27 The Lord spoke to Jeremiah[a] early in the reign of Josiah’s son, King Zedekiah of Judah.[b]
Jeremiah 27:1sn The names of Jeremiah and of Nebuchadnezzar are spelled differently in the Hebrew of chapters 27-29. That and other literary features show that these three chapters are all closely related. The events of these three chapters all take place within the space of one year (cf. 28:1; 29:1-7).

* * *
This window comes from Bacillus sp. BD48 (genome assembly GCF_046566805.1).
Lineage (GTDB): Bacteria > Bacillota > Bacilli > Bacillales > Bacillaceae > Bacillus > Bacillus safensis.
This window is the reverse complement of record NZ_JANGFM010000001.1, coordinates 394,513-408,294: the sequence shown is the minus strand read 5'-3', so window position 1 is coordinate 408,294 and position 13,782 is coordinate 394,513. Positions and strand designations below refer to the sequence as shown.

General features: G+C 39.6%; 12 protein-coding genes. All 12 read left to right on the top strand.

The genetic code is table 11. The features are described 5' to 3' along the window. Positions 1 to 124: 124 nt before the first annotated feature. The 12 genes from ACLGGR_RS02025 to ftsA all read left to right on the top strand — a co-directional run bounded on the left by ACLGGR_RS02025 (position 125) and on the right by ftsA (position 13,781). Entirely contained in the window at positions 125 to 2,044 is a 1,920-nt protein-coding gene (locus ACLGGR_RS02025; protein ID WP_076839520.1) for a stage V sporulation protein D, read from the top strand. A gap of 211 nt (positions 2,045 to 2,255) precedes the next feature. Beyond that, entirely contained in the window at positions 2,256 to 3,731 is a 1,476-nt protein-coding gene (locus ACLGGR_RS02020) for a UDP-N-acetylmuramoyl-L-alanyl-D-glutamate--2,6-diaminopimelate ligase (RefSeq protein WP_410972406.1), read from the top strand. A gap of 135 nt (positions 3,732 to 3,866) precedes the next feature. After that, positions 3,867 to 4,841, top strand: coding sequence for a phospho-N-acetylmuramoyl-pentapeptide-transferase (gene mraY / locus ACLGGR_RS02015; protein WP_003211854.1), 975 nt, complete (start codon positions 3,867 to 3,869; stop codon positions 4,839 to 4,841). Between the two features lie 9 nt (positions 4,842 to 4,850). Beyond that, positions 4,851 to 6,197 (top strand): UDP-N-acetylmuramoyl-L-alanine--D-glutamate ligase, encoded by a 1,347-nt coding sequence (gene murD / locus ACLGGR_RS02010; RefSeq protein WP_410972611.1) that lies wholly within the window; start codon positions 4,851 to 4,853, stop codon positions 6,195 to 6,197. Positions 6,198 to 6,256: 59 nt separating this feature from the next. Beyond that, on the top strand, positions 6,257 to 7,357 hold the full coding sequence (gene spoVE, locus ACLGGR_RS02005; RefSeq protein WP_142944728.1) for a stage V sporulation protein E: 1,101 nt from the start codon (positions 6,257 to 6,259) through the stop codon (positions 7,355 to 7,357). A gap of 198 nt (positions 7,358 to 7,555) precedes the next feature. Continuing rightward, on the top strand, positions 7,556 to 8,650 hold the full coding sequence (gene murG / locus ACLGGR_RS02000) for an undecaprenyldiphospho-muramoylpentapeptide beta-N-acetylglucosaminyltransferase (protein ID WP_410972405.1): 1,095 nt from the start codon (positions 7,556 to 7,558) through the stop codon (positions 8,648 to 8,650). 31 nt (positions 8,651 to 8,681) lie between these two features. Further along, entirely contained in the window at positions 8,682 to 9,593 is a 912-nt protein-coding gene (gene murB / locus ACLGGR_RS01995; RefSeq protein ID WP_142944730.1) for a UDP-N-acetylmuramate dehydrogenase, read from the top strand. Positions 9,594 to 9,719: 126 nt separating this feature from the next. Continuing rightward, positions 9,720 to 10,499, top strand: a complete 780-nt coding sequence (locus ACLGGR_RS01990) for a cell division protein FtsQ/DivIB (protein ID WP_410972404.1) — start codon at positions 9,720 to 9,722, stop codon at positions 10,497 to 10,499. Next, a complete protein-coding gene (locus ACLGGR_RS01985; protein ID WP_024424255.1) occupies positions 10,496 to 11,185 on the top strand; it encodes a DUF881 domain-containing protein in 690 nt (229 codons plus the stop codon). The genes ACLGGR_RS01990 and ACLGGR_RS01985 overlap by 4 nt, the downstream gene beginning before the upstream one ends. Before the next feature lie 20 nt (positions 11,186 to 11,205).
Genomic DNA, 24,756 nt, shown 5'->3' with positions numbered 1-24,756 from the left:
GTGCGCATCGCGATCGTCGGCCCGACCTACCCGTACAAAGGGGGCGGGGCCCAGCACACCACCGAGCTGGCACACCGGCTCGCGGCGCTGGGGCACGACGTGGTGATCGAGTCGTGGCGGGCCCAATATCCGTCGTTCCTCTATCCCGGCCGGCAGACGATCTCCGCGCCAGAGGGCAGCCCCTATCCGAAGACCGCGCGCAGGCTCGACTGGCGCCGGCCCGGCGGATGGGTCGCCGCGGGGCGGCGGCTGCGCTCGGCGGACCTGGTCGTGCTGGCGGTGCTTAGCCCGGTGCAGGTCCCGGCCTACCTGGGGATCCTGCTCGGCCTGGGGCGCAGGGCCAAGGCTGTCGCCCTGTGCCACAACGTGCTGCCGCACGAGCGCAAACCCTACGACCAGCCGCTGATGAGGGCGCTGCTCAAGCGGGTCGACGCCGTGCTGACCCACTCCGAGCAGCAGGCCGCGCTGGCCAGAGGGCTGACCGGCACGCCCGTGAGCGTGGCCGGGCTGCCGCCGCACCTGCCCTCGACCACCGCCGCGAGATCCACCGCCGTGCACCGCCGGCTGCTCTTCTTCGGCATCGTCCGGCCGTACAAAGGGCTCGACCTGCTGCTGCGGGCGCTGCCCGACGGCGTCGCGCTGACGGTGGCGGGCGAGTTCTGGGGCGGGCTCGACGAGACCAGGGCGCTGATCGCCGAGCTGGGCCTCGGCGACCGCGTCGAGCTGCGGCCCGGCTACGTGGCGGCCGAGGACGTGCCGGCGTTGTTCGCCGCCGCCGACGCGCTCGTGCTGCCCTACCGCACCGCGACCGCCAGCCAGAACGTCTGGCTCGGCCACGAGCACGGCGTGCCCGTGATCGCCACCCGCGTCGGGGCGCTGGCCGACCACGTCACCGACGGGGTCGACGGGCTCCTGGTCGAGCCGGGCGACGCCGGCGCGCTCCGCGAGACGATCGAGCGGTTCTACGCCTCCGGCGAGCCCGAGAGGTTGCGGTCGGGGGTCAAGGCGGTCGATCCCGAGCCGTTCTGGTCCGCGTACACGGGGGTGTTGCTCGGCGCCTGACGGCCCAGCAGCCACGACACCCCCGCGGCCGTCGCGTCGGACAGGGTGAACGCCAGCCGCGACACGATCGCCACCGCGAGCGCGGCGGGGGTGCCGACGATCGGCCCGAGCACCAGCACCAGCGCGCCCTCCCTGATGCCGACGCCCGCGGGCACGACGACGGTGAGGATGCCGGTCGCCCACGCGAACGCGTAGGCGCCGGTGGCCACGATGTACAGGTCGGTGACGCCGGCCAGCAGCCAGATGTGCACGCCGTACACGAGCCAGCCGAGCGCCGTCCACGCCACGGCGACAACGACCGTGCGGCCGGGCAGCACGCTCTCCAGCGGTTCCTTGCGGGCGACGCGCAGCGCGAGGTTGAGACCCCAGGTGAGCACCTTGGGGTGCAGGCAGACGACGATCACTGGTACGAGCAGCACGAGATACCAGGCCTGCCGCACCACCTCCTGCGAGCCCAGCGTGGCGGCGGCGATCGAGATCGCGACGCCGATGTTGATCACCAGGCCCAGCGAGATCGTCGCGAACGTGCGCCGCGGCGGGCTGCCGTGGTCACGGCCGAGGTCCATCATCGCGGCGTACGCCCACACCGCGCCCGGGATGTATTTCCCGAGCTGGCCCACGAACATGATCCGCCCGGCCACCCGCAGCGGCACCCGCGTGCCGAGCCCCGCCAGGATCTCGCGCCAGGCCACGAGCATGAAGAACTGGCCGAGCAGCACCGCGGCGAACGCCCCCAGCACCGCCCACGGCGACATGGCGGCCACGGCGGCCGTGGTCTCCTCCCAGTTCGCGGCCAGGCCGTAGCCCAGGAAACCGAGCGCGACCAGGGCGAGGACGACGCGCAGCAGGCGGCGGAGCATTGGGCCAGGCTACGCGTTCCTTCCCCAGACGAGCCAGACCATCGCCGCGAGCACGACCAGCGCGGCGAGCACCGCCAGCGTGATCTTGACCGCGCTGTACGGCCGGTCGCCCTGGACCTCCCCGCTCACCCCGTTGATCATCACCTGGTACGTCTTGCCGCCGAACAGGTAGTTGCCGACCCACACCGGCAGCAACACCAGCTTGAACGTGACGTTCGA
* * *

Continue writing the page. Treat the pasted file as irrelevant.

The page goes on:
Jeremiah 27:1tc The reading here is based on a few Hebrew mss and the Syriac and Arabic versions. The majority of Hebrew mss and most of the versions read, “At the beginning of the reign of Josiah’s son, Jehoiakim king of Judah,” as in 26:1. The LXX does not have this whole verse. The textual difficulty of 27:1 has long been recognized. The date formula in the majority of Hebrew mss at 27:1 is contradictory both with the context of the passage, which deals with an event in the reign of Zedekiah (see vv. 3, 12, and 20, the last of which presupposes that Jeconiah, Jehoiakim’s son, has been taken captive [i.e., after the death of Jehoiakim]), and the date formula in 28:1, which refers to an event “in that same year” and then qualifies it with “early in the reign of Zedekiah.” Hence it is preferable to read “Zedekiah” here in place of “Jehoiakim,” and to explain the error in the Hebrew manuscripts as an erroneous copying of 26:1.sn If the text of 28:1 is correct, the date here would be sometime in the fourth year of Zedekiah, which would be 594/3 b.c. Zedekiah had been placed on the throne as a puppet king by Nebuchadnezzar after he deposed Zedekiah’s nephew, Jeconiah (Jehoiachin) and sent him, his family, some of the temple treasures, and some of the Judean leaders away to Babylon (2 Kgs 23:8-17). The author does not state directly why the envoys from the nations mentioned in v. 3 were in Jerusalem, but the implication is that they were there trying to interest Zedekiah in rebelling. Modern scholars have used the data here, in 28:1, and in the Babylonian Chronicles (it contains a record of major events of Nebuchadnezzar’s reign) to suggest a plausible background for such a meeting. Nebuchadnezzar had to put down an uprising in the east and quell a rebellion in Babylon itself in the two years prior to this meeting. Some “prophets” in the nation of Israel and in these other nations (see vv. 9-10) saw in these events hopes for not having to pay tribute to (i.e., submit to the yoke of) Nebuchadnezzar and were counseling rebellion. Jeremiah saw this as foolhardy and counseled otherwise. Again, there is a conflict between “prophets,” which is what this whole section (Jer 27-29) is all about.
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